Thoughtful and compassionate storytelling
With their third album, III, the Lumineers attempt to tell a story in three parts about the effect addiction can have on lives. This is no easy tasks and amidst their storytelling, the band cultivates an atmosphere of comfortable nostalgia that makes the bleakness of the story easier to grapple with.
The Lumineers have a penchant for telling stories and usually rely on a minimalist acoustic sound full of guitar and piano. This album continues that tradition on a grander scale as they attempt to weave different narratives together to tell a story about addiction. Fancying themselves modern-day troubadours, they tell the story of gambling addiction and the destructive mentality of winner-take-all in the song “Jimmy Sparks.” The eponymous protagonist, for, it would be perverse to call him hero, takes his young son gambling and on their drive him they see a hitchhiker. “You never give a hitcher a ride ’cause it’s us or them,” Jimmy tells his young son. Years later, Jimmy finds himself destitute and hitchhiking when his son drives by, “but Jimmy’s son just sped up and remembered daddy’s advice.” The story is told with chillingly spare instrumentation. The song never quite settles into a consistent, repetitive groove that pop songs often do, giving it a feeling of instability and uncertainty. At the end of the day, it is a song about compassion, which is what the Lumineers are fighting against. Jimmy cautions his son against compassion, a lesson which his son takes to heart.
The Lumineers tell their story with compassion. They are sympathetic to each character and their struggles. In the first track on the album “Donna,” they look at the attributes from the perspective of someone close to her. Some are light-hearted, “You hate the name Donna,” and some are complimentary, “you raised a saint, Donna.” Some are nostalgic “We drove from New Jersey/ the trucks always made you worry,” and some are bleak, “A little boy was born in February/ you couldn’t sober up to hold a baby.” But always the narrator empathizes. The song has a warmth to it as if the narrator is alone reminiscing, though he speaks in the second person to Donna. The piano follows the melody of the vocals in places which makes it feel even more dreamy.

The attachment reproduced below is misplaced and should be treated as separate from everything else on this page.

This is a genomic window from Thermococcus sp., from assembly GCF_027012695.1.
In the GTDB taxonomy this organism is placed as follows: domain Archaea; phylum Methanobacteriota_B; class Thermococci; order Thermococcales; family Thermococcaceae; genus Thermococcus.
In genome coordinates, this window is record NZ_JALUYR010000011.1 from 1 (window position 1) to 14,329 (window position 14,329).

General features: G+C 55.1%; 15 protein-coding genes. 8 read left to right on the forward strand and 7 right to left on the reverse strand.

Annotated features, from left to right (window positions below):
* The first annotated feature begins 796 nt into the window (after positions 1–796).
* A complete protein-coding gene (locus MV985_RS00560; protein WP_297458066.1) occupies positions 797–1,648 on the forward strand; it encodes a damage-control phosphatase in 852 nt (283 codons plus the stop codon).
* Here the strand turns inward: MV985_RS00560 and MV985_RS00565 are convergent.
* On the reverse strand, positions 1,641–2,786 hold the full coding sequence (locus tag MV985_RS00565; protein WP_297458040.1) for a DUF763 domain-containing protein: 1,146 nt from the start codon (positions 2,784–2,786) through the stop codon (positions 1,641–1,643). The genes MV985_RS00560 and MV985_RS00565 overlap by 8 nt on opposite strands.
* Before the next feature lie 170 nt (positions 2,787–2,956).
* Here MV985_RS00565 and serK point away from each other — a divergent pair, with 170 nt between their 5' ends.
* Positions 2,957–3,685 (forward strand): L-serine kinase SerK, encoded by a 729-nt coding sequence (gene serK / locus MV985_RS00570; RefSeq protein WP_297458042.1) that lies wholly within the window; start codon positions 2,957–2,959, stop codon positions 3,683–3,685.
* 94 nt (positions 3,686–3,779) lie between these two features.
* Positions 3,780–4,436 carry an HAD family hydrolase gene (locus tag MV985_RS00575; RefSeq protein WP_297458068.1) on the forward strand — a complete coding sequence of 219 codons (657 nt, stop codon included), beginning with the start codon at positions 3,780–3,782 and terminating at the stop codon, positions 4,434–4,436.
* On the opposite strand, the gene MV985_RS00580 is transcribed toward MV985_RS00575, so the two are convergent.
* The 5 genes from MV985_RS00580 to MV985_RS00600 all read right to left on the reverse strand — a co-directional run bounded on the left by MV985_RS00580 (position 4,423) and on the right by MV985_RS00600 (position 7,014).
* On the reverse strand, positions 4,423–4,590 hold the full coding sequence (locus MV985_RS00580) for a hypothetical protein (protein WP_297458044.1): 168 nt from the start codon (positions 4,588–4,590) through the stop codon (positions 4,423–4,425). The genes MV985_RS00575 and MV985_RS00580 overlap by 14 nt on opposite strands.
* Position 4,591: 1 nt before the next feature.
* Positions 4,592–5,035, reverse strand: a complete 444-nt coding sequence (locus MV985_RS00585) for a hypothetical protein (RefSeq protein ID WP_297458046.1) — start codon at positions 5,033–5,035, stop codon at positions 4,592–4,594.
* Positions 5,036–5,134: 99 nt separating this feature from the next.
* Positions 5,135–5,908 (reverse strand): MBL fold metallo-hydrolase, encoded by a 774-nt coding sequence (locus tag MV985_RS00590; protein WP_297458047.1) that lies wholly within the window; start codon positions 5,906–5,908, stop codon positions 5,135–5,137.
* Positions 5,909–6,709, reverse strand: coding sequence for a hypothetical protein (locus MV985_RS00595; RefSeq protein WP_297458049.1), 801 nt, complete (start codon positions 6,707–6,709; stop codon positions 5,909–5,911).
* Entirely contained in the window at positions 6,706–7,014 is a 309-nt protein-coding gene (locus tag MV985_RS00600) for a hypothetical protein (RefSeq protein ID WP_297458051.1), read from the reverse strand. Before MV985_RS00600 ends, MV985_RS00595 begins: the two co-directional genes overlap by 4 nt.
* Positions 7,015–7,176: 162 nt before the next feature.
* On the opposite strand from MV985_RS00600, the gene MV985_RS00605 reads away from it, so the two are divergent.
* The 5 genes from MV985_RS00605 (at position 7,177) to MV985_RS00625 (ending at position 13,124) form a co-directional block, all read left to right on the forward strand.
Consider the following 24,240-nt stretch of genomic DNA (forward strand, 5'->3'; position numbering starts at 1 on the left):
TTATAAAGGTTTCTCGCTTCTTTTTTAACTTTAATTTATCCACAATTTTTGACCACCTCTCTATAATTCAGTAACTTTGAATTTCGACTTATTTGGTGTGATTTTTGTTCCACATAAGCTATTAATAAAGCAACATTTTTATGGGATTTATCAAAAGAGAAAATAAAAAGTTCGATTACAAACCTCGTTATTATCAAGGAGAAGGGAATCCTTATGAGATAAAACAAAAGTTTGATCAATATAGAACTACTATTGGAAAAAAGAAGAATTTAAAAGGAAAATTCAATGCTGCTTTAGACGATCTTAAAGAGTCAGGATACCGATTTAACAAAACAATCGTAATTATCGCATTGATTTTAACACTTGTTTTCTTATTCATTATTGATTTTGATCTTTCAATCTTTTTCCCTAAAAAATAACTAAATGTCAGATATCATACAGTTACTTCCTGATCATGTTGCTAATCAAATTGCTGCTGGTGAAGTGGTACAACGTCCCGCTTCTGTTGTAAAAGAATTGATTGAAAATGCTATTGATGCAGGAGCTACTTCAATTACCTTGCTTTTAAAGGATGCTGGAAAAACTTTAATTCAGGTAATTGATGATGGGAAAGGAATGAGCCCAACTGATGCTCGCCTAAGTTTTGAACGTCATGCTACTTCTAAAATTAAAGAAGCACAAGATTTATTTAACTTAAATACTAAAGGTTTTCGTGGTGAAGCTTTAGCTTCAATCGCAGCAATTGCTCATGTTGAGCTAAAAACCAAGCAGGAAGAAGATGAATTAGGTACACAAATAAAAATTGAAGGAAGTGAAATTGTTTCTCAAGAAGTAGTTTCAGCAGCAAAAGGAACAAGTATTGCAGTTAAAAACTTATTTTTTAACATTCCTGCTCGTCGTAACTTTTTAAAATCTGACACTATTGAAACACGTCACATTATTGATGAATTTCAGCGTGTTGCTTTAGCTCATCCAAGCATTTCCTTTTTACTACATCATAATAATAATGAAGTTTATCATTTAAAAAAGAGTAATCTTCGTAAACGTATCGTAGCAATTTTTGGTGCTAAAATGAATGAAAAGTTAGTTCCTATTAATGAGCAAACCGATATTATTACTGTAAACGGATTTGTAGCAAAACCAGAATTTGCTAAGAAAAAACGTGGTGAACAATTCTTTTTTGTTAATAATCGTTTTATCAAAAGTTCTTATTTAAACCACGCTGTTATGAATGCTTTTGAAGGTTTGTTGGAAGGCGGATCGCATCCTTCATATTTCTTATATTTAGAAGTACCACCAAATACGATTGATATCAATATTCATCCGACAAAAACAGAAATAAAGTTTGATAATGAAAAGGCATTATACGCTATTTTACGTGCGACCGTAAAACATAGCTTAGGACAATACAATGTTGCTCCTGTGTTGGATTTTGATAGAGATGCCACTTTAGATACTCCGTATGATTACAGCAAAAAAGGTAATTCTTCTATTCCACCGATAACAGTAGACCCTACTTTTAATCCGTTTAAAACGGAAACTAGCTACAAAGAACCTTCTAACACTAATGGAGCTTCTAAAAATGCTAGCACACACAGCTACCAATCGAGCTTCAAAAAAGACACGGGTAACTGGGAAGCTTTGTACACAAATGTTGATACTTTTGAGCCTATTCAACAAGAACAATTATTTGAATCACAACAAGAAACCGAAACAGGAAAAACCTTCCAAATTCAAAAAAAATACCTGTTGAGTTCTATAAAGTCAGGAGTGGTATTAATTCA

Compassion need not always be as gloomy as “Donna” or “Jimmy Sparks.” The more upbeat “Gloria” is about renewed life, though its depiction of addiction is no less bleak. The narrator recalls Gloria’s alcohol addiction, and how he finally got “back on my own two feet” but only by distancing himself from Gloria. It is both hopeless and hopeful. Without explicit criticism of her, the narrator would “lie awake and pray you don’t lie awake for me.”
A common theme among these songs is their perspective. Songs on the album examine addiction from the perspective of the loved ones if effects. These narrators are often unnamed, but they experience the difficulty of seeing a parent or relative struggling with addiction. This album voices their stories with compassion. Though the album can feel repetitive, the story the Lumineers want to tell keeps you listening.